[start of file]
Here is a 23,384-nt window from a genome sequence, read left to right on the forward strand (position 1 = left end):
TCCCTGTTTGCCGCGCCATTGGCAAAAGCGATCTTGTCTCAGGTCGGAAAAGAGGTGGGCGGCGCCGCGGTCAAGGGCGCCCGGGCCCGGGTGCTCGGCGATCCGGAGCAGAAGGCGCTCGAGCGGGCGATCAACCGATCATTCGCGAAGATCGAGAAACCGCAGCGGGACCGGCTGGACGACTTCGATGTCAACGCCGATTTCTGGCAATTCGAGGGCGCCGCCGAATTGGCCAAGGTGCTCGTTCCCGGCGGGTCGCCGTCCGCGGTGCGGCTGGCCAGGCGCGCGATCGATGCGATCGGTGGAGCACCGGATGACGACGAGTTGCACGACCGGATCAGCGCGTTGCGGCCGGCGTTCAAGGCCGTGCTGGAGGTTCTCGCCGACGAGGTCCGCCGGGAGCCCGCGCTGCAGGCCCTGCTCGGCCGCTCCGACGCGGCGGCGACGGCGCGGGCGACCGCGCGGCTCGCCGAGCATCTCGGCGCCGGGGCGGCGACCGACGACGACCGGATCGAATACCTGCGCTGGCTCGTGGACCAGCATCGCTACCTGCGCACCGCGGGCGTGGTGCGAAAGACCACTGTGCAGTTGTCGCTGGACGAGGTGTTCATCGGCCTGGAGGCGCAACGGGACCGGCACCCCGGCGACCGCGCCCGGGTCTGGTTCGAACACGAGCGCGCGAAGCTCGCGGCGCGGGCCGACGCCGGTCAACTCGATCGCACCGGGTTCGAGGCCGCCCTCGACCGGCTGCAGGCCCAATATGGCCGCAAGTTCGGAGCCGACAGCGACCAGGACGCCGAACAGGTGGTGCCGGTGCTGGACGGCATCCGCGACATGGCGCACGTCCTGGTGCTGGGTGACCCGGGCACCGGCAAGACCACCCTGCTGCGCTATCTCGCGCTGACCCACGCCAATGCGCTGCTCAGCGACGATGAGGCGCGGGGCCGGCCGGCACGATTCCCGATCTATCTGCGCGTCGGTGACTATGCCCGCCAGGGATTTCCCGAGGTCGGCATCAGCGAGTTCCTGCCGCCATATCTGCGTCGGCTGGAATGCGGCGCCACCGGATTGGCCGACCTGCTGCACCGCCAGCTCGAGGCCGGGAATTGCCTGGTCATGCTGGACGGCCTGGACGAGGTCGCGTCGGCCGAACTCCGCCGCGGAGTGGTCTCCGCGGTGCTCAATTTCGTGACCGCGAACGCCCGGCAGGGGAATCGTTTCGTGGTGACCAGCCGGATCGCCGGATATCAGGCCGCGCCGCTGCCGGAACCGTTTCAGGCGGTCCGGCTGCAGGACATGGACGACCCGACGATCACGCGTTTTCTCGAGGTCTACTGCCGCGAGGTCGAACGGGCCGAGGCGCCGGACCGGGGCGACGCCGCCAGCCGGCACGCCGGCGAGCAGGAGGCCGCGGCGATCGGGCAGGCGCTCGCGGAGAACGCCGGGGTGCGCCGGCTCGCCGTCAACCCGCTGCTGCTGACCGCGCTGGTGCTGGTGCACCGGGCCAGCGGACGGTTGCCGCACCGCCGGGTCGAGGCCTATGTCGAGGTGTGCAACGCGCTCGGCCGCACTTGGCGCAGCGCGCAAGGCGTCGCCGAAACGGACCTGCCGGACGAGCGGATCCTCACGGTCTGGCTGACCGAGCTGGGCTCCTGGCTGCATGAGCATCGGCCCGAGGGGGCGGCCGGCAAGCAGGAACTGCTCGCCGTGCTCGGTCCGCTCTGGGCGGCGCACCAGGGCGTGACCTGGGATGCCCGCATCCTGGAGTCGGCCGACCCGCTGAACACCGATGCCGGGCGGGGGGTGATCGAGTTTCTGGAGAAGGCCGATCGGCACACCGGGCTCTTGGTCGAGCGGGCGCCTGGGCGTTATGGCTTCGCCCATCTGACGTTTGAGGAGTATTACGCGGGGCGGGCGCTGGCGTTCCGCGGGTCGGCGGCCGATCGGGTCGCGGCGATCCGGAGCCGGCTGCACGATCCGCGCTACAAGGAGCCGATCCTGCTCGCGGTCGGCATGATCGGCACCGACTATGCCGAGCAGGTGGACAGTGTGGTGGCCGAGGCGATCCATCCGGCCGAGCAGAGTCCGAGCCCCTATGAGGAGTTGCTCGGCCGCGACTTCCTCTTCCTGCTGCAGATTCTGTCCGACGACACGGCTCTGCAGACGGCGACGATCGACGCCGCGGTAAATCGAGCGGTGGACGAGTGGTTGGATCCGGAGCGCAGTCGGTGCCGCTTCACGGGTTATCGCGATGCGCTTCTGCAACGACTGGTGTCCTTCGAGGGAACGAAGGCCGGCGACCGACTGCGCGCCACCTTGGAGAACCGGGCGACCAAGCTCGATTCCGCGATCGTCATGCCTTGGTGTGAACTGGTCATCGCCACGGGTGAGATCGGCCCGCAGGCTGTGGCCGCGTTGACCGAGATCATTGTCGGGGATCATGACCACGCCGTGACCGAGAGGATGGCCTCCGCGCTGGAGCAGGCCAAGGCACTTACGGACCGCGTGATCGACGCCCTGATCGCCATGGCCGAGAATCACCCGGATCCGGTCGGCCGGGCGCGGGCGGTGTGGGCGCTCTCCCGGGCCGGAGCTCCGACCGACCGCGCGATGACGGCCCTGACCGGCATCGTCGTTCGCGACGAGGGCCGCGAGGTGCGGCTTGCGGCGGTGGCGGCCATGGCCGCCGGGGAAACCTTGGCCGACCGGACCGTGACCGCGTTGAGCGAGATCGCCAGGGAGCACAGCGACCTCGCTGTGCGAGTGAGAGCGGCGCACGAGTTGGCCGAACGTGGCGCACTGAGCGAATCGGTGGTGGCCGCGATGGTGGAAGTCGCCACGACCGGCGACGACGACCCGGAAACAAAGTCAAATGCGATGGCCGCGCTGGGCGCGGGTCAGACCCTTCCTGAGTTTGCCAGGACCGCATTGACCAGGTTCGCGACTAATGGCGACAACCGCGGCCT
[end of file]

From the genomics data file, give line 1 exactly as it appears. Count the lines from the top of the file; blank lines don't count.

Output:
Here is a 23,384-nt window from a genome sequence, read left to right on the forward strand (position 1 = left end):